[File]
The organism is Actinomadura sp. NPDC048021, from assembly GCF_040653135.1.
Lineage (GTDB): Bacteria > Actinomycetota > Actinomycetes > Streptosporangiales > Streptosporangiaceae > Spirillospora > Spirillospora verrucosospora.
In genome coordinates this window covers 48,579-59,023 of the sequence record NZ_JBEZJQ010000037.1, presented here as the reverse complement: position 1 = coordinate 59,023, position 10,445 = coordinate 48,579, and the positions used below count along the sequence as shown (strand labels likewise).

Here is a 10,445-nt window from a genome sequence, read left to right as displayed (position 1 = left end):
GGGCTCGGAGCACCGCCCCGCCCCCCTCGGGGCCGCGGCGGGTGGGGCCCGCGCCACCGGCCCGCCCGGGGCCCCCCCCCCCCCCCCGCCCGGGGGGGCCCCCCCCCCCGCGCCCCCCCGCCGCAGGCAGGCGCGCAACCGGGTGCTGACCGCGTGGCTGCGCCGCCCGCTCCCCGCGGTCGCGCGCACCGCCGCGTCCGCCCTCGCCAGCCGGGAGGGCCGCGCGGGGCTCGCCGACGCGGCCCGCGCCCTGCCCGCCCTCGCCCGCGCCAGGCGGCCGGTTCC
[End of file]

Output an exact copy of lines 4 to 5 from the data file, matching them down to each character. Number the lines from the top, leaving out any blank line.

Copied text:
Here is a 10,445-nt window from a genome sequence, read left to right as displayed (position 1 = left end):
GGGCTCGGAGCACCGCCCCGCCCCCCTCGGGGCCGCGGCGGGTGGGGCCCGCGCCACCGGCCCGCCCGGGGCCCCCCCCCCCCCCCCGCCCGGGGGGGCCCCCCCCCCCGCGCCCCCCCGCCGCAGGCAGGCGCGCAACCGGGTGCTGACCGCGTGGCTGCGCCGCCCGCTCCCCGCGGTCGCGCGCACCGCCGCGTCCGCCCTCGCCAGCCGGGAGGGCCGCGCGGGGCTCGCCGACGCGGCCCGCGCCCTGCCCGCCCTCGCCCGCGCCAGGCGGCCGGTTCC